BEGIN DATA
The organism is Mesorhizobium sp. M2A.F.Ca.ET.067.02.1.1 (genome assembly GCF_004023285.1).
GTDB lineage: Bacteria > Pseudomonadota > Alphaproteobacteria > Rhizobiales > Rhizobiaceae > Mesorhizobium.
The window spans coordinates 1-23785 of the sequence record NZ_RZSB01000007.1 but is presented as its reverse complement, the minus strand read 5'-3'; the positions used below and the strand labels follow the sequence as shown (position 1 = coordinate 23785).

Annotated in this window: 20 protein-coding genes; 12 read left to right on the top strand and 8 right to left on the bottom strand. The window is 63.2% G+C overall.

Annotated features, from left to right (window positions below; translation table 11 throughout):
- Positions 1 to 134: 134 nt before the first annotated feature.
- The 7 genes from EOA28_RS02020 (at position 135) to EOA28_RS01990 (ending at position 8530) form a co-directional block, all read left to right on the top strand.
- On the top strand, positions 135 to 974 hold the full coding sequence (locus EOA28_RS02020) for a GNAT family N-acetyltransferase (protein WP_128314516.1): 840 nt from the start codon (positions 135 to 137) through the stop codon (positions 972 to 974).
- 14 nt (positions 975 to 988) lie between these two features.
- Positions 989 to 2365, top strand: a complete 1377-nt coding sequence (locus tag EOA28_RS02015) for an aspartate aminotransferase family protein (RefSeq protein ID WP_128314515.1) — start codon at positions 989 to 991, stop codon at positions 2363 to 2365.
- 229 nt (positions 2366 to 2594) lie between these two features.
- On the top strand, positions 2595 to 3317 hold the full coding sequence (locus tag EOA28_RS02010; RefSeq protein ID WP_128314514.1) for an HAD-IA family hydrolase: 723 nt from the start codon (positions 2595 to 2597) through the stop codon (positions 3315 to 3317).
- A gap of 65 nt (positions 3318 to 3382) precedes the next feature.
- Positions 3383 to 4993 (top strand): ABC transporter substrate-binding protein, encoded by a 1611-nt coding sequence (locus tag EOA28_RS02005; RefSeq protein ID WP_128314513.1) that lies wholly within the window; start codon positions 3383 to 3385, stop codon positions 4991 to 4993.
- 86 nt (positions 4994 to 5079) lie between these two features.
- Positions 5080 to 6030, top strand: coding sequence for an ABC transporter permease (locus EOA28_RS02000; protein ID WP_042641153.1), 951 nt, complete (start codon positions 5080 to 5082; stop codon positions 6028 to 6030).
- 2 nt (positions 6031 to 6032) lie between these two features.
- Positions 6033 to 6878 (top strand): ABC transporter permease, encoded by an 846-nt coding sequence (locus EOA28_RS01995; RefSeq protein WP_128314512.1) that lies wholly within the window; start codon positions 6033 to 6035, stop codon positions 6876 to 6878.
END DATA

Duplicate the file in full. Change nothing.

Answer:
The organism is Mesorhizobium sp. M2A.F.Ca.ET.067.02.1.1 (genome assembly GCF_004023285.1).
GTDB lineage: Bacteria > Pseudomonadota > Alphaproteobacteria > Rhizobiales > Rhizobiaceae > Mesorhizobium.
The window spans coordinates 1-23785 of the sequence record NZ_RZSB01000007.1 but is presented as its reverse complement, the minus strand read 5'-3'; the positions used below and the strand labels follow the sequence as shown (position 1 = coordinate 23785).

Annotated in this window: 20 protein-coding genes; 12 read left to right on the top strand and 8 right to left on the bottom strand. The window is 63.2% G+C overall.

Annotated features, from left to right (window positions below; translation table 11 throughout):
- Positions 1 to 134: 134 nt before the first annotated feature.
- The 7 genes from EOA28_RS02020 (at position 135) to EOA28_RS01990 (ending at position 8530) form a co-directional block, all read left to right on the top strand.
- On the top strand, positions 135 to 974 hold the full coding sequence (locus EOA28_RS02020) for a GNAT family N-acetyltransferase (protein WP_128314516.1): 840 nt from the start codon (positions 135 to 137) through the stop codon (positions 972 to 974).
- 14 nt (positions 975 to 988) lie between these two features.
- Positions 989 to 2365, top strand: a complete 1377-nt coding sequence (locus tag EOA28_RS02015) for an aspartate aminotransferase family protein (RefSeq protein ID WP_128314515.1) — start codon at positions 989 to 991, stop codon at positions 2363 to 2365.
- 229 nt (positions 2366 to 2594) lie between these two features.
- On the top strand, positions 2595 to 3317 hold the full coding sequence (locus tag EOA28_RS02010; RefSeq protein ID WP_128314514.1) for an HAD-IA family hydrolase: 723 nt from the start codon (positions 2595 to 2597) through the stop codon (positions 3315 to 3317).
- A gap of 65 nt (positions 3318 to 3382) precedes the next feature.
- Positions 3383 to 4993 (top strand): ABC transporter substrate-binding protein, encoded by a 1611-nt coding sequence (locus tag EOA28_RS02005; RefSeq protein ID WP_128314513.1) that lies wholly within the window; start codon positions 3383 to 3385, stop codon positions 4991 to 4993.
- 86 nt (positions 4994 to 5079) lie between these two features.
- Positions 5080 to 6030, top strand: coding sequence for an ABC transporter permease (locus EOA28_RS02000; protein ID WP_042641153.1), 951 nt, complete (start codon positions 5080 to 5082; stop codon positions 6028 to 6030).
- 2 nt (positions 6031 to 6032) lie between these two features.
- Positions 6033 to 6878 (top strand): ABC transporter permease, encoded by an 846-nt coding sequence (locus EOA28_RS01995; RefSeq protein WP_128314512.1) that lies wholly within the window; start codon positions 6033 to 6035, stop codon positions 6876 to 6878.